Phosphatidylinositol 3-phosphate

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Phosphatidylinositol 3-phosphate
Phosphatidylinositol-3-phosphate.svg
Identifiers
PubChem 6857403
Properties
Molecular formula C11H20O16P2
Molar mass 470.214 g/mol, neutral with fatty acid composition - 18:0, 20:4
Except where noted otherwise, data are given for materials in their standard state (at 25 °C (77 °F), 100 kPa)
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Infobox references

Phosphatidylinositol 3-phosphate (PtdIns3P or PI3P) is a phospholipid found in cell membranes that helps to recruit a range of proteins, many of which are involved in protein trafficking, to the membranes. It is the product of both the class II and III phosphoinositide 3-kinases (PI 3-kinases) activity on phosphatidylinositol.[1]

PtdIns3P is dephosphorylated by the myotubularin family of phosphatases, on the D3 position of the inositol ring, and can be converted to PtdIns(3,5)P2 by the lipid kinase PIKfyve.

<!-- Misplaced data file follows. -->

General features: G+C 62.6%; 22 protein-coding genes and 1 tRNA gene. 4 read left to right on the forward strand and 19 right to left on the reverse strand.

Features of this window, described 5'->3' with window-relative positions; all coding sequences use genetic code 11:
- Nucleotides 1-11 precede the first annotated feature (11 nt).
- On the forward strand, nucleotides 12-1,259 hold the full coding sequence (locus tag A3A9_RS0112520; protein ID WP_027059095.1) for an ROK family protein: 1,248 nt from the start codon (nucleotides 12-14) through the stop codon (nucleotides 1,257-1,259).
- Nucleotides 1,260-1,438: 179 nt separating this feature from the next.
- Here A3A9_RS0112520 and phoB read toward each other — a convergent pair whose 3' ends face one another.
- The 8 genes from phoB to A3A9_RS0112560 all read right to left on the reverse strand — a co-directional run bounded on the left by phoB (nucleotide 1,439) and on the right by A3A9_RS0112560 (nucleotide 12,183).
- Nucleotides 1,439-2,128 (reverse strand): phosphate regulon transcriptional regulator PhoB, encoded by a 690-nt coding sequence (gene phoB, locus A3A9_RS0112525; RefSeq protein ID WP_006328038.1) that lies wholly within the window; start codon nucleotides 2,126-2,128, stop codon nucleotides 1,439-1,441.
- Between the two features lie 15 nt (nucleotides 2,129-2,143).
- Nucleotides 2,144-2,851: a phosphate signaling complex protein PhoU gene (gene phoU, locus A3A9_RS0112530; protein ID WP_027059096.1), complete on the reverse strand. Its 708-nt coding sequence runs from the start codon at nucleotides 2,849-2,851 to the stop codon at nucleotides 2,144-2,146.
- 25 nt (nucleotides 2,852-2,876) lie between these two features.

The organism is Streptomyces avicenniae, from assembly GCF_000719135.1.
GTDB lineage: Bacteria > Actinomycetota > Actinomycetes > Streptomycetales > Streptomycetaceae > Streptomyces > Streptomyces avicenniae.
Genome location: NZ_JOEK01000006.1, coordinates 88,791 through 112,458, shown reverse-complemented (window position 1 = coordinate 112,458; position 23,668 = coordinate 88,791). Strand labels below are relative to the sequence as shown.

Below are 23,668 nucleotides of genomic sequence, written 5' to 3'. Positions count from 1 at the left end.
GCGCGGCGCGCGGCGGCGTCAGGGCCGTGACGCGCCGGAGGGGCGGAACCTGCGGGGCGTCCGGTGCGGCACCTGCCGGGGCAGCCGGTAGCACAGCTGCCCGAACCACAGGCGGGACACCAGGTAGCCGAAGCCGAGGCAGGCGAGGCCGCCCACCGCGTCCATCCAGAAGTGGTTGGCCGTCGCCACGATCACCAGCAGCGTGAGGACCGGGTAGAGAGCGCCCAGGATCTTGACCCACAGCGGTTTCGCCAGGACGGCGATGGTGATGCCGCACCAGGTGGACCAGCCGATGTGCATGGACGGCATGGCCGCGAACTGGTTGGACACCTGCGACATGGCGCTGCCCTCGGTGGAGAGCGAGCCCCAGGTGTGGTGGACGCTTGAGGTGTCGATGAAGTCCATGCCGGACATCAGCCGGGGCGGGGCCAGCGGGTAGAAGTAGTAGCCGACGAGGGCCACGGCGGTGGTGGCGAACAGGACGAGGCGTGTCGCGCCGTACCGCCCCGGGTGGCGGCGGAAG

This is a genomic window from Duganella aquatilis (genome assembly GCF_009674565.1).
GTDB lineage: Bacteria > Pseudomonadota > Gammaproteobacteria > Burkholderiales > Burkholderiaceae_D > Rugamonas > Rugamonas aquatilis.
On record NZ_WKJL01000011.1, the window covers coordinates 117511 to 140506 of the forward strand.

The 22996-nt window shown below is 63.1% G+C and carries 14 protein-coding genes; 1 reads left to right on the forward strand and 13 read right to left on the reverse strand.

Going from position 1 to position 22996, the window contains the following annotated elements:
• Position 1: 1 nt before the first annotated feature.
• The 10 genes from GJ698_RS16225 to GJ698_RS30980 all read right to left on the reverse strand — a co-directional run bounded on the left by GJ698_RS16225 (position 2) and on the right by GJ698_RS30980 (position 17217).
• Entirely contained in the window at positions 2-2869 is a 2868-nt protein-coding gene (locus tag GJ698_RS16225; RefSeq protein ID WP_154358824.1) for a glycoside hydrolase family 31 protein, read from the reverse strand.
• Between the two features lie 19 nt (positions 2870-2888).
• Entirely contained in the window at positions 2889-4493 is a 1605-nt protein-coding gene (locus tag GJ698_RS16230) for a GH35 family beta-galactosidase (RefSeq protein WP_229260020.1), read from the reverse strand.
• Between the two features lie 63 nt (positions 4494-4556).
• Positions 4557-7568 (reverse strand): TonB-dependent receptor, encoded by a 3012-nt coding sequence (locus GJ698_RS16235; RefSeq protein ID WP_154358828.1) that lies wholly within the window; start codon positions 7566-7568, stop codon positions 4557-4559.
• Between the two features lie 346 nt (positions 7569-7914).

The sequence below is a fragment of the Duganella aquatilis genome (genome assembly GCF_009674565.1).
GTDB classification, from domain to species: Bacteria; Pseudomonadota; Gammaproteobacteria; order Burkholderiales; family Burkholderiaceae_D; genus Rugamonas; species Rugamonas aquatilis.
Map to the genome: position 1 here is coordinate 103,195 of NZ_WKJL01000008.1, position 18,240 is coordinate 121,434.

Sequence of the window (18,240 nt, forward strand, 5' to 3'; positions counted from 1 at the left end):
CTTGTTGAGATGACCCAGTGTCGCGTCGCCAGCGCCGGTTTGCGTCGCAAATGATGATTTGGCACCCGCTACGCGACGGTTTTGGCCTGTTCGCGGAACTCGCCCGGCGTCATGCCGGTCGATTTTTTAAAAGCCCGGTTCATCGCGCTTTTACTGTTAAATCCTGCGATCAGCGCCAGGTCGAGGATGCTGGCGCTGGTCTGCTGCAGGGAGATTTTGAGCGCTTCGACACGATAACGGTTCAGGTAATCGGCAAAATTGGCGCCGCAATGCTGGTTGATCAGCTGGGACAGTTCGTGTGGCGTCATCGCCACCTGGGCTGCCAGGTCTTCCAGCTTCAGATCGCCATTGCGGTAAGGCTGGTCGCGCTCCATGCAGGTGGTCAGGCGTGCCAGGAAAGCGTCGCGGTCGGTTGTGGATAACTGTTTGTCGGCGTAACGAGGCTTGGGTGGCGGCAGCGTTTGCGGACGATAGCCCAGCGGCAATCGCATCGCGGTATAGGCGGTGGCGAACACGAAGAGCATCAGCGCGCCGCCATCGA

Both FYVE domains and PX domains – found in proteins such as SNX1, Hrs, and EEA1 – bind to PtdIns3P.

The majority of PtdIns3P appears to be constitutively synthesised by the class III PI 3-kinase, Vps34, at endocytic membranes. Class II PI 3-kinases also appear to synthesise PtdIns3P, their activity however appears to be regulated by a range of stimuli, including growth factors. This suggests that specific pools of PtdIns3P may be synthesised upon cell stimulation.

References[edit]

  1. ^ D J Gillooly, A Simonsen, and H Stenmark (2001 April 15;). "Cellular functions of phosphatidylinositol 3-phosphate and FYVE domain proteins". Biochem J. 355: 249–258.